Harvard Expert Advises Cheney On Iraq Policy
Director of Iraq Project says Bush foreign policy team is divided
As the U.S. government considers policy options toward Iraq, members of the Bush administration as high as Vice President Dick Cheney have consulted IRDP’s director to guide the diplomatic and democratization effort.
Kanan M. Makiya, an associate of Harvard’s Center for Middle Eastern Studies, started and currently heads the project, which collects and analyzes Iraqi government records that document human rights violations, mass murder and chemical weapon usage.
On Friday, Cheney met with Makiya, an Iraqi expatriate who was born in Baghdad and currently serves as an adjunct professor of Middle Eastern politics at Brandeis University.
Makiya said that while the White House and Department of Defense under Secretary Donald H. Rumsfeld are in favor of democratizing Iraq, other officials within the Bush administration prefer an unspecified alternative policy.
“I have met with all kinds of senior government officials,” Makiya said.
Based on his conversations, he said, it seems the administration’s direction has gotten “fuzzier” on this issue.
Makiya explained that opponents of democratization believe that the process would destabilize the entire Persian Gulf region and that the U.S. would need to rely excessively on rebel groups in Iraq.
In the past few months, the Bush administration has stated interest in democratizing Iraq. Cheney and National Security Advisor Condoleezza Rice have each publicly addressed democratization.
“Our goal would be an Iraq that has territorial integrity, a government that is democratic and pluralistic, a nation where the human rights of every ethnic and religious group are recognized and protected,” Cheney said in an Aug. 26 address to a Veterans of Foreign Wars convention.
A few weeks ago, Rice told London’s Financial Times that the U.S. is “completely devoted” to nation-building and reconstruction in Iraq.
Makiya and his colleagues have prepared a proposal he calls a “road map” for democratization for the state department’s Democratic Principles Workshop and its “Future of Iraq Initiative.”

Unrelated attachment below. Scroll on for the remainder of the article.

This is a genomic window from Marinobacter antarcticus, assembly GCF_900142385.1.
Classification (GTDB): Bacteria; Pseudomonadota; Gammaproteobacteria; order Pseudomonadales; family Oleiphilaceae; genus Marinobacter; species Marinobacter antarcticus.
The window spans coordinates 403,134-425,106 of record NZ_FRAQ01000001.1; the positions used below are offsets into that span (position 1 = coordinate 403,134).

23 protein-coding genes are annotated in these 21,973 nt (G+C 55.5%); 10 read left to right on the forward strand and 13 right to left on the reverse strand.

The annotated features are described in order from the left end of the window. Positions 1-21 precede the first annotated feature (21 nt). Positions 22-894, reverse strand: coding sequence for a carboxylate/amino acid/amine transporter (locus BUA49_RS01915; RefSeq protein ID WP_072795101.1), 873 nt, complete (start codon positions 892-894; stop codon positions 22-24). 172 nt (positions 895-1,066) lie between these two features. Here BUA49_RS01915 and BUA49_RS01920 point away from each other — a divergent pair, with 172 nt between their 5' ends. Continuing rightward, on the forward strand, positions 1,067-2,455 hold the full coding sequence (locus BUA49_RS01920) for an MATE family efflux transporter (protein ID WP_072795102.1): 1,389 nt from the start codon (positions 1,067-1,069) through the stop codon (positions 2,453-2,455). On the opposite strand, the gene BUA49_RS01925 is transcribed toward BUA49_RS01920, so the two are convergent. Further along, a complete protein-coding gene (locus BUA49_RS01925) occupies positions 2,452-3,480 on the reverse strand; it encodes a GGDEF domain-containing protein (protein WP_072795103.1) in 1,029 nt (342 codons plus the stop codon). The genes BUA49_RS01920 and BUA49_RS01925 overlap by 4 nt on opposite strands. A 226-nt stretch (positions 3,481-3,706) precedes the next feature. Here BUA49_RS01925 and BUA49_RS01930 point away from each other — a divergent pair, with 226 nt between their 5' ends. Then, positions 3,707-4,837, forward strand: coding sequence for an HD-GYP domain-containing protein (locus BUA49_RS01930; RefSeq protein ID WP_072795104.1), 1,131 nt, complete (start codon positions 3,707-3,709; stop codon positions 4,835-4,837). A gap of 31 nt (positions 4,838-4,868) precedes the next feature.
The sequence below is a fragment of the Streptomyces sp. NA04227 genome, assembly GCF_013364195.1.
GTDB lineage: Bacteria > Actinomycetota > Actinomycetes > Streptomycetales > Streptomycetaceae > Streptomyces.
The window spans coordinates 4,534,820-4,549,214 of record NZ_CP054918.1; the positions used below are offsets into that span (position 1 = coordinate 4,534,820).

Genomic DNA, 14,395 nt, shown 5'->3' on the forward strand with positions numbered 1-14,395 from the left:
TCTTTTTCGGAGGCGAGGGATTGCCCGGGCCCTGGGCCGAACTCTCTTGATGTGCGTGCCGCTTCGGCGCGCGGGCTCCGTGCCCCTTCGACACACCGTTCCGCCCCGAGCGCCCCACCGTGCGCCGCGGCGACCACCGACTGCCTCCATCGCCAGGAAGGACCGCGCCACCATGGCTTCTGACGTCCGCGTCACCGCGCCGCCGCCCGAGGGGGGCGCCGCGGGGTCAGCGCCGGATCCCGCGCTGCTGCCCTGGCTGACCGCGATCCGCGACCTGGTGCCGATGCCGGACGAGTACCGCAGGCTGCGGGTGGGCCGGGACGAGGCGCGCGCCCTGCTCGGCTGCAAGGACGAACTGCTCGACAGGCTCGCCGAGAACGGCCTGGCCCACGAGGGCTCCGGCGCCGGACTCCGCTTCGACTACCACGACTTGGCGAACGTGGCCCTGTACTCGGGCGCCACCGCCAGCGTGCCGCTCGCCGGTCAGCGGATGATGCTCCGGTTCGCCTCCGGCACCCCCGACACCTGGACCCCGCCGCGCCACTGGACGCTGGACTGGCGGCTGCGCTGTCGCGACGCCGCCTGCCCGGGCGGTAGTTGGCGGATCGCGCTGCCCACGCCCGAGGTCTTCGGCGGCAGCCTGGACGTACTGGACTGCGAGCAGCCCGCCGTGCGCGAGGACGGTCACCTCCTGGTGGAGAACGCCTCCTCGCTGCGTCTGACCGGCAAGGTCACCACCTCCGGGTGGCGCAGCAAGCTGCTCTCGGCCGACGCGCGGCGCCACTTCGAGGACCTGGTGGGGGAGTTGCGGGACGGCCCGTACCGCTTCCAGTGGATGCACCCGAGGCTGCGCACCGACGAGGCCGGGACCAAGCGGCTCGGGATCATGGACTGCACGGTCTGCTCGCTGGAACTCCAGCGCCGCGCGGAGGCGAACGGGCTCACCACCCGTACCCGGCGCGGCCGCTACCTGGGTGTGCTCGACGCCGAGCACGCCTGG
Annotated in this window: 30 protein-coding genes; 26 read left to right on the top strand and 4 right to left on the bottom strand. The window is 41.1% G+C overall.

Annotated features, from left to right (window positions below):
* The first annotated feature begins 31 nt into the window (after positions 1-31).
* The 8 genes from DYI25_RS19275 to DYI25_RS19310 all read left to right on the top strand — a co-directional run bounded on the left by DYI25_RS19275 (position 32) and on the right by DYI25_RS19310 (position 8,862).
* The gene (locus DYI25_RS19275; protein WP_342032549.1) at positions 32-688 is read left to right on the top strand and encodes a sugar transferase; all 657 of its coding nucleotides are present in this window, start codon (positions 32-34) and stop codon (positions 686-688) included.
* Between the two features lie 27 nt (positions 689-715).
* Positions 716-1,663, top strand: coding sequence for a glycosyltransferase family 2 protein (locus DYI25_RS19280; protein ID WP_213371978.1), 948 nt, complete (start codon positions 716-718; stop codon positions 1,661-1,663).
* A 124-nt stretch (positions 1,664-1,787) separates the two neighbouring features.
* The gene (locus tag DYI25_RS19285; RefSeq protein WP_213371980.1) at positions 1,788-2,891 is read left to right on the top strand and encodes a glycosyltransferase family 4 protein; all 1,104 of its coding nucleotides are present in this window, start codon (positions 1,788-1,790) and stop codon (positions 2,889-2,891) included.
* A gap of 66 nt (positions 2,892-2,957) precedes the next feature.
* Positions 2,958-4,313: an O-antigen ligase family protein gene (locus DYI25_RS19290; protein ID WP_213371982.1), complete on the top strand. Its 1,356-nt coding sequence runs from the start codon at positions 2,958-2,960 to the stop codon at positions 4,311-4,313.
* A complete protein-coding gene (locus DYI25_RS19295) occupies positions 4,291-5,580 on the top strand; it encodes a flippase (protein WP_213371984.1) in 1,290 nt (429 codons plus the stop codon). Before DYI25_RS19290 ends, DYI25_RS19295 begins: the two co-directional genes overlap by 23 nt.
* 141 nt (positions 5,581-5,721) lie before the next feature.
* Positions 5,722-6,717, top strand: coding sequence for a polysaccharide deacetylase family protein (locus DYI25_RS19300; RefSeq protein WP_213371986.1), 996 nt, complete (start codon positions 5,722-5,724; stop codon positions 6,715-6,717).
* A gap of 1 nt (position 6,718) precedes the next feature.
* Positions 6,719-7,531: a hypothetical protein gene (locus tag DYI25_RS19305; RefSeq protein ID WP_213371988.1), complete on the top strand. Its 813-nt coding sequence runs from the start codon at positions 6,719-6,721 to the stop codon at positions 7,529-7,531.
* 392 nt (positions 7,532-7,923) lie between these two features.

Makiya has been in contact with the department’s key Iraq policy advisor, Ryan Crocker, who has served as a U.S. ambassador to Iraq, Afghanistan, Kuwait, Syria, Lebanon, Iran and Qatar.
Neither Crocker nor Cheney’s office returned phone calls from The Crimson yesterday.
Makiya’s proposal, which was presented in rough draft form to Cheney last Friday, will be formally submitted at the end of November to the Conference of Iraqi Opposition—an organization of expatriate Iraqis who are opposed to Saddam Hussein’s government.
“There is an interest in democratizing, and the question is how to get it,” Makiya said. “It has been expressly left to Iraqis to figure out.... [Our report] may not be what the [U.S.] government wanted, but it’s what leading Iraqis for democracy want.”
The report will not be available for public review until it is presented to the conference in November.
Makiya has written prolifically on the subject of his birthplace. He said his first two books, Republic of Fear (1989) and The Monument (1991), were written under the pseudonym “Samir al-Khalil” out of fear for his and his family’s livelihood. Republic of Fear became a best-seller after Saddam Hussein invaded Kuwait.
Makiya began authoring books under his real name in 1993. He said that his life has never been threatened.
Makiya left Iraq to study architecture at MIT and later designed and built projects in the Middle East. In 1981, he left architecture and began to write.
In 1991, Makiya went to Iraq to inspect documents seized by rebels. The BBC film crew that accompanied him produced an award-winning documentary about his investigation.
In the late-1990s, the Senate Committee on Foreign Relations granted Makiya and IRDP access to a complete database of Iraqi Secret Police documents.
—Staff writer Justin D. Gest can reached at email@example.com.